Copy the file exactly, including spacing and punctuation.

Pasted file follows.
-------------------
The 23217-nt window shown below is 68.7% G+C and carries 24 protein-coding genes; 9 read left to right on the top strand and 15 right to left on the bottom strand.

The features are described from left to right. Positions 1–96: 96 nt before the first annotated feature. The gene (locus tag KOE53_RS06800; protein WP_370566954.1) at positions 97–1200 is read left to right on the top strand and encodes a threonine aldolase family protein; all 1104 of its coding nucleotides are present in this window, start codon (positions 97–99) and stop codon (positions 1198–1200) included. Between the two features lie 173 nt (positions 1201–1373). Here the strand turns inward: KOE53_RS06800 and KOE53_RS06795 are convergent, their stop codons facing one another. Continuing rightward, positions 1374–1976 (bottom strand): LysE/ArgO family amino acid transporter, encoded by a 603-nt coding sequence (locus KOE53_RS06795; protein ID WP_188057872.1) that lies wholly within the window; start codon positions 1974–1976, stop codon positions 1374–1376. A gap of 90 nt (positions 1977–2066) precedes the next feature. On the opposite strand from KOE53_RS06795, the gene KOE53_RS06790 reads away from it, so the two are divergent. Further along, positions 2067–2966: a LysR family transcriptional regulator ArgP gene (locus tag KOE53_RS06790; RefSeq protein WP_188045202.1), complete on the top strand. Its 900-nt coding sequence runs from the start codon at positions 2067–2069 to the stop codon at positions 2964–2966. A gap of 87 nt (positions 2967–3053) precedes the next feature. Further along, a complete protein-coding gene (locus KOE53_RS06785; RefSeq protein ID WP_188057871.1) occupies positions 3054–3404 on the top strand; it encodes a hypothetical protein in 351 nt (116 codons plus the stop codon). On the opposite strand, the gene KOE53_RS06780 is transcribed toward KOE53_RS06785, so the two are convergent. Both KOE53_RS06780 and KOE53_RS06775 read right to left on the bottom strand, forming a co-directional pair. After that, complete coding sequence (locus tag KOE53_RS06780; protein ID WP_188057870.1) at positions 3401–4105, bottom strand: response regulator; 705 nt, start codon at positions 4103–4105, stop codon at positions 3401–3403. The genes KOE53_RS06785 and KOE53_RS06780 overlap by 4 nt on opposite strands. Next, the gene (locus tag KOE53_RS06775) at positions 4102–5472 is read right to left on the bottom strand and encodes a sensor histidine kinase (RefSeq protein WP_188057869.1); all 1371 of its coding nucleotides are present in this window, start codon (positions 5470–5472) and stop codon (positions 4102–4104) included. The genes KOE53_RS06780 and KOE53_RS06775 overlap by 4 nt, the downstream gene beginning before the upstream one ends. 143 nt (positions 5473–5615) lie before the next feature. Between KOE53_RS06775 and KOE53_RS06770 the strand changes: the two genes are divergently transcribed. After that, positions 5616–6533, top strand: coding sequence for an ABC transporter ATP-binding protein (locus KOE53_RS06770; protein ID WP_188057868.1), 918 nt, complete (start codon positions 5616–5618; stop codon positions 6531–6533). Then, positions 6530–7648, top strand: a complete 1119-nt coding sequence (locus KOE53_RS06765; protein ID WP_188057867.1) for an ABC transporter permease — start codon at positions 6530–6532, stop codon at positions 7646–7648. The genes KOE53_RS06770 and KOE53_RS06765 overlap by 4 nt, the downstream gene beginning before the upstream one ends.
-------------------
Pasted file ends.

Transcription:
The 23217-nt window shown below is 68.7% G+C and carries 24 protein-coding genes; 9 read left to right on the top strand and 15 right to left on the bottom strand.

The features are described from left to right. Positions 1–96: 96 nt before the first annotated feature. The gene (locus tag KOE53_RS06800; protein WP_370566954.1) at positions 97–1200 is read left to right on the top strand and encodes a threonine aldolase family protein; all 1104 of its coding nucleotides are present in this window, start codon (positions 97–99) and stop codon (positions 1198–1200) included. Between the two features lie 173 nt (positions 1201–1373). Here the strand turns inward: KOE53_RS06800 and KOE53_RS06795 are convergent, their stop codons facing one another. Continuing rightward, positions 1374–1976 (bottom strand): LysE/ArgO family amino acid transporter, encoded by a 603-nt coding sequence (locus KOE53_RS06795; protein ID WP_188057872.1) that lies wholly within the window; start codon positions 1974–1976, stop codon positions 1374–1376. A gap of 90 nt (positions 1977–2066) precedes the next feature. On the opposite strand from KOE53_RS06795, the gene KOE53_RS06790 reads away from it, so the two are divergent. Further along, positions 2067–2966: a LysR family transcriptional regulator ArgP gene (locus tag KOE53_RS06790; RefSeq protein WP_188045202.1), complete on the top strand. Its 900-nt coding sequence runs from the start codon at positions 2067–2069 to the stop codon at positions 2964–2966. A gap of 87 nt (positions 2967–3053) precedes the next feature. Further along, a complete protein-coding gene (locus KOE53_RS06785; RefSeq protein ID WP_188057871.1) occupies positions 3054–3404 on the top strand; it encodes a hypothetical protein in 351 nt (116 codons plus the stop codon). On the opposite strand, the gene KOE53_RS06780 is transcribed toward KOE53_RS06785, so the two are convergent. Both KOE53_RS06780 and KOE53_RS06775 read right to left on the bottom strand, forming a co-directional pair. After that, complete coding sequence (locus tag KOE53_RS06780; protein ID WP_188057870.1) at positions 3401–4105, bottom strand: response regulator; 705 nt, start codon at positions 4103–4105, stop codon at positions 3401–3403. The genes KOE53_RS06785 and KOE53_RS06780 overlap by 4 nt on opposite strands. Next, the gene (locus tag KOE53_RS06775) at positions 4102–5472 is read right to left on the bottom strand and encodes a sensor histidine kinase (RefSeq protein WP_188057869.1); all 1371 of its coding nucleotides are present in this window, start codon (positions 5470–5472) and stop codon (positions 4102–4104) included. The genes KOE53_RS06780 and KOE53_RS06775 overlap by 4 nt, the downstream gene beginning before the upstream one ends. 143 nt (positions 5473–5615) lie before the next feature. Between KOE53_RS06775 and KOE53_RS06770 the strand changes: the two genes are divergently transcribed. After that, positions 5616–6533, top strand: coding sequence for an ABC transporter ATP-binding protein (locus KOE53_RS06770; protein ID WP_188057868.1), 918 nt, complete (start codon positions 5616–5618; stop codon positions 6531–6533). Then, positions 6530–7648, top strand: a complete 1119-nt coding sequence (locus KOE53_RS06765; protein ID WP_188057867.1) for an ABC transporter permease — start codon at positions 6530–6532, stop codon at positions 7646–7648. The genes KOE53_RS06770 and KOE53_RS06765 overlap by 4 nt, the downstream gene beginning before the upstream one ends.